Former San Jose State sports medical director Scott Shaw was found responsible for at least five sexual abuse allegations from former and current members of SJSU women’s athletic teams during multiple state Title IX investigations, according to USA Today. Shaw retired in September 2020 after the university reopened an investigation into the 2009 complaints of his inappropriate behavior.
This news comes more than a decade after 17 San Jose State athletes first reported Shaw in 2009. At the time, current head swim and dive coach Sage Hopkins gathered their accounts and reported them to the athletic department, administration and campus police.
In 2010, SJSU reviewed the athletes’ claims and decided Shaw was not guilty of any misconduct. They claimed his methods of what he called “pressure point” therapy were an acceptable and scientific treatment for muscle injuries. Shaw continued acting as the sports medicine director and faced no punishment for 10 years.
During that time, Hopkins continued to talk with the administration and he re-reported the allegations. In 2019 he put together a document that described the athletes’ allegations against Shaw, the school’s response, and what he believes was the school’s retaliation against himself for re-reporting the allegations. The document was nearly 300 pages long and was sent to members of the university, the Mountain West Conference, and NCAA officials.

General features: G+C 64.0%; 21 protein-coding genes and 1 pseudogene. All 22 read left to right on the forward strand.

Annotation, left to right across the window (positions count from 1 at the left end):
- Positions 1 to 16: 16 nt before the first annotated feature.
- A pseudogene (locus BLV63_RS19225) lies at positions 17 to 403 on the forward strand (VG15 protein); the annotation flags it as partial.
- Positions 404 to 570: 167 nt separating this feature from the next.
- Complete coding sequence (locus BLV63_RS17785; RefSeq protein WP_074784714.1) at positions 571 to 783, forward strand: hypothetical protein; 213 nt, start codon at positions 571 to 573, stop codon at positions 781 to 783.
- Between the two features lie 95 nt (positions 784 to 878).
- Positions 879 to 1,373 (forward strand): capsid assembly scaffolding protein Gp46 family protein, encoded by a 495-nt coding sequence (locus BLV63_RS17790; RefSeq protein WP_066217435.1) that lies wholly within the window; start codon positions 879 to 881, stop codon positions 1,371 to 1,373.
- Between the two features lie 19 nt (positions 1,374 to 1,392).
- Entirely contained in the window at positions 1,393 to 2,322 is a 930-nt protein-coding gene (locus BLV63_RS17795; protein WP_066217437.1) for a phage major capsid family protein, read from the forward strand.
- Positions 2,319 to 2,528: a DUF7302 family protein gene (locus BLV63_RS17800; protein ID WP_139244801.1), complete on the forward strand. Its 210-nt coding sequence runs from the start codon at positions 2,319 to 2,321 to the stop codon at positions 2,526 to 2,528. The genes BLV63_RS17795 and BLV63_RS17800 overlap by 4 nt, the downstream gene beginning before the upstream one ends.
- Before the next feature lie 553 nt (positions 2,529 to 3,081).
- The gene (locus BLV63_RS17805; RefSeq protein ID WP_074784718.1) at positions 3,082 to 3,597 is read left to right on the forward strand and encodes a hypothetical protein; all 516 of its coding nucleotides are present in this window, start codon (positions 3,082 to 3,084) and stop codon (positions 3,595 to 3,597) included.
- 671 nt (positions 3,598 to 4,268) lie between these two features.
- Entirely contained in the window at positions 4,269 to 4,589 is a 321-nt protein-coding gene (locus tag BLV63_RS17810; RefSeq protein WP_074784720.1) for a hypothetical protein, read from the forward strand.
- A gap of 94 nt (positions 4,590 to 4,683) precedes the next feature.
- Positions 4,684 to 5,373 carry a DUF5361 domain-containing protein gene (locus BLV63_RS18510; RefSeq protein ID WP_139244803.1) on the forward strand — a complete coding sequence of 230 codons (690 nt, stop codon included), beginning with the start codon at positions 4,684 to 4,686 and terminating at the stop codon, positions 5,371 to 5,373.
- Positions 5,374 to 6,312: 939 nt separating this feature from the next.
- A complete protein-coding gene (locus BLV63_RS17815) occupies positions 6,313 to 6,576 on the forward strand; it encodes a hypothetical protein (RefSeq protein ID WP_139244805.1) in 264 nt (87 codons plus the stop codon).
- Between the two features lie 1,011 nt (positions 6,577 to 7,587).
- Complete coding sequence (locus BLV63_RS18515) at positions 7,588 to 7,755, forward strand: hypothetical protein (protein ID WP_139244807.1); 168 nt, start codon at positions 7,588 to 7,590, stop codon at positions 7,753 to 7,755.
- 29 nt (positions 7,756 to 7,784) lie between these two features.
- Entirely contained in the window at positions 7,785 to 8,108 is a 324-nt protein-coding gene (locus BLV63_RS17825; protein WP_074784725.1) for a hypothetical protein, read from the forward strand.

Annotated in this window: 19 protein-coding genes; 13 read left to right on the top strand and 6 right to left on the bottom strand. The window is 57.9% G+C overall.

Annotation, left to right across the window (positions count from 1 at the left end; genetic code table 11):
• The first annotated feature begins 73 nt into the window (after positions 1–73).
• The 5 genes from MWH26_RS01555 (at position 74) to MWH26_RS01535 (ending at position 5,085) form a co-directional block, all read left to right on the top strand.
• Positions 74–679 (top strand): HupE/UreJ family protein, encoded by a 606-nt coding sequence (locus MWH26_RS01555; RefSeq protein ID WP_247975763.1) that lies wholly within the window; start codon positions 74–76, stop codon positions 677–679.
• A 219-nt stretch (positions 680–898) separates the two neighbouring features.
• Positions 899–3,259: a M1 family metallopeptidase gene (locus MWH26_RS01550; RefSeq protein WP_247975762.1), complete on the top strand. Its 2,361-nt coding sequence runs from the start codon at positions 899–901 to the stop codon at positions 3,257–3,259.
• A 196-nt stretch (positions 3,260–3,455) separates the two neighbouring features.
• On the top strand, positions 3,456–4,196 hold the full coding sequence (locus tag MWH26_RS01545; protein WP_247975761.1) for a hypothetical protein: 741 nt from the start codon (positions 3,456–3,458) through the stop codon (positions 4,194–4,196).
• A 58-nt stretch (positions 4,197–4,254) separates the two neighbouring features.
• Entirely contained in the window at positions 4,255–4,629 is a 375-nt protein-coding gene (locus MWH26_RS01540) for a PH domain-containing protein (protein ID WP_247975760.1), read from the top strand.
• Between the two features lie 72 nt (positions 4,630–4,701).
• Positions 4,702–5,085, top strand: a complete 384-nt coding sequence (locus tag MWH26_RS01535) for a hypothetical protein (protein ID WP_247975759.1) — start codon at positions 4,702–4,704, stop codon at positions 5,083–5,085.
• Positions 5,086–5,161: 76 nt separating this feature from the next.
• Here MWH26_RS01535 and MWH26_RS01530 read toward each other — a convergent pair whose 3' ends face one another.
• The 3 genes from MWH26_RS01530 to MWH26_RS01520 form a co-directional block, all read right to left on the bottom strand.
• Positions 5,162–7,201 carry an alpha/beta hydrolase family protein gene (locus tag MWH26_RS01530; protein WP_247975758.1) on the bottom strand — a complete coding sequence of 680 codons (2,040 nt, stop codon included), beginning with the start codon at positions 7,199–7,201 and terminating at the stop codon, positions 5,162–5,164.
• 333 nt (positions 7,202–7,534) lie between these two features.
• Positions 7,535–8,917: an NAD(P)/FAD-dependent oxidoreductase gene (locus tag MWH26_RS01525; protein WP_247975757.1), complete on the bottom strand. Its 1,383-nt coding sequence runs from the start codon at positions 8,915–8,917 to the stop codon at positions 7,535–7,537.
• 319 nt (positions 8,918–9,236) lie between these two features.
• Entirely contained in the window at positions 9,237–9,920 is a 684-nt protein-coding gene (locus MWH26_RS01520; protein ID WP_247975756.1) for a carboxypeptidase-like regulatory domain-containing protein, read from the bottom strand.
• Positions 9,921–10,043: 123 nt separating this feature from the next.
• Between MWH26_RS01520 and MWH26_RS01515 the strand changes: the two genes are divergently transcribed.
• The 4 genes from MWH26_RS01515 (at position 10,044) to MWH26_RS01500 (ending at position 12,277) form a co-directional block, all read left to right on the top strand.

Steve O’Brien, a former member of the SJSU athletic department, described one instance of the school’s alleged retaliation against Hopkins. O’Brien was fired in March after disobeying an order from university president Marie Tuite to discipline Hopkins and another employee. He told USA Today he believed Tuite’s instructions were in response to Hopkins re-reporting the Title IX violation allegations against Shaw.
“I’m so thankful for Sage Hopkins and the perseverance he showed in advocating for all student-athletes, not just his own,” former SJSU swimmer Caitlin Macky told USA Today. “And it is my opinion that he deserves an immediate apology from the university.”
USA Today has reported that the findings of the state Title IX investigations stated Shaw’s physical therapy “lacked medical basis, ignored proper protocols and violated the system’s sexual harassment policies.” President of the U.S. Council for Athlete’s Health James Borchers deemed Shaw’s treatment methods “improper” and “questionable in the most conservative manner.”
In the state’s investigations, overseen by the California State University System, two current athletes back up the claims of those who testified in 2009 with their own allegations against Shaw for “inappropriate touching,” according to USA Today.
Shaw was hired by San Jose State in 2006 and has been their sports medicine director since 2008.